Originally Posted by Meadbh
Mill, I feel for you. Reading your story it seems as if, like so many incidents, there were multiple events cascading towards this injury. It's unfortunate that the blame game led to the foreman losing his job and you coming close to doing so. I hope the company will learn from the investigation and address the root causes. Hopefully the injured employee will make a full recovery and be compensated appropriately. So many times, corners are cut because of the bottom line. It is very scary to know the risks but not to have any ability to control them. That can lead to stress, hypertension, and self destructive habits. It is a very good reason to plan for a way out.
Probably each of us has had to watch our workplace, at one point or the other, turn into a "theater of the absurd." What is gut-wrenching in Mill's story, though, is it seems it's becoming too common, too frequent. The human cost -- for the injured man, the foreman, for Mill--seems just too high.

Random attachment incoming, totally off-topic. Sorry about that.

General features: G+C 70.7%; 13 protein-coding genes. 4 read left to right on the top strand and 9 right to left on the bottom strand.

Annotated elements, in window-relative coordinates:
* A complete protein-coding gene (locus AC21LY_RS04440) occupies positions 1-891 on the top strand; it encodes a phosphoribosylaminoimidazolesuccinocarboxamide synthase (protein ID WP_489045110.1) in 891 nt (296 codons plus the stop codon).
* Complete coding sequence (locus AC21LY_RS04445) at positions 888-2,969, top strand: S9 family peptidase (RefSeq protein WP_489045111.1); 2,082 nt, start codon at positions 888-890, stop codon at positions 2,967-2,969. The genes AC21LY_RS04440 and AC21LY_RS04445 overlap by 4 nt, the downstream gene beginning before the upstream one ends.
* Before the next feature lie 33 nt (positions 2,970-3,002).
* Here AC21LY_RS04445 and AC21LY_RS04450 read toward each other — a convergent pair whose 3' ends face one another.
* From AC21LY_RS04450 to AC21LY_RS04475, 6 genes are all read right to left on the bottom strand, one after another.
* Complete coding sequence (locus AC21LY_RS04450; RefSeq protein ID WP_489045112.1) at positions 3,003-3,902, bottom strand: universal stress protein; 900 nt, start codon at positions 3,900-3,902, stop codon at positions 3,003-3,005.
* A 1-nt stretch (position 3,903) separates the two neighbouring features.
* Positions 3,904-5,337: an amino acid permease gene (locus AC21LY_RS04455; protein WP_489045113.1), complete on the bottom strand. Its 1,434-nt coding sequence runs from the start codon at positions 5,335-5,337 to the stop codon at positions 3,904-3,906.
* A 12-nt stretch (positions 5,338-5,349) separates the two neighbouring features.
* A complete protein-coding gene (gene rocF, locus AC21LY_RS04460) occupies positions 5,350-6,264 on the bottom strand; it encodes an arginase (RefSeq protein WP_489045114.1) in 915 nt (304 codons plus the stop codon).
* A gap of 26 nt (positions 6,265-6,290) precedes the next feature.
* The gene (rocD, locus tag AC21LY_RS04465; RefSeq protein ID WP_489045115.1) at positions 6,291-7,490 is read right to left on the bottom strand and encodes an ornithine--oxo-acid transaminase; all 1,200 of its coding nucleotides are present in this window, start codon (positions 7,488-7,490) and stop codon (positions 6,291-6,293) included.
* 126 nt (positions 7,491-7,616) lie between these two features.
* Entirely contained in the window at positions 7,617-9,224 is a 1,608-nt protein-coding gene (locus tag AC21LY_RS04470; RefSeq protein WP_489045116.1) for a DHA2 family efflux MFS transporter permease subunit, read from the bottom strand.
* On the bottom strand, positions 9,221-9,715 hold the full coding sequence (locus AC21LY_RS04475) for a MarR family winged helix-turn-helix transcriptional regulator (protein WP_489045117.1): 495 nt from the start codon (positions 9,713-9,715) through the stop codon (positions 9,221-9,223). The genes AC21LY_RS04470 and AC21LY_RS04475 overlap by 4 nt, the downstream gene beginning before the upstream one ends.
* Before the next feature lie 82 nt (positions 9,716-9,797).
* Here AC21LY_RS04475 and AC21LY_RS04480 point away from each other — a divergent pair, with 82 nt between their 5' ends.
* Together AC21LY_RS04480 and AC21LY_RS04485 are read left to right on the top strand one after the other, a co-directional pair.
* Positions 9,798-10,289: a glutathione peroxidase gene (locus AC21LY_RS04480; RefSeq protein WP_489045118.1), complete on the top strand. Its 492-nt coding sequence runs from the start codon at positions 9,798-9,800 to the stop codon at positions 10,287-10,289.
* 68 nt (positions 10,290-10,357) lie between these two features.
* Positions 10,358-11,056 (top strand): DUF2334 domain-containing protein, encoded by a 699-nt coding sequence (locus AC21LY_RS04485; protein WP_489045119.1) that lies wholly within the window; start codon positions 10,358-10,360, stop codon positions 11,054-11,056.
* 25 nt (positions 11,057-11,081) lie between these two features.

"Crises" in my teaching career could not compare to the trauma of this story. (The closest incident might be when I broke up a fight between the varsity quarterback and a former gang member.) But when the crises did come, one balm for my nerves (and anger) was planning those exit strategies. LBYM gave us freedom our neighbors couldn't enjoy, when they were using home equity lines of credit to build on additions, buy boats and RV's, go on cruises.
In the last decade of my career, I saved most of my salary, just so I could RE if I got too disgusted. When checking the monthly 401K statement and funding the Roth IRA's, my confidence would grow that, if needed, I had a "way out."
It worked. And there's no line of credit to pay off.
Hang in there, Mill; and best wishes with Plans A and/or B.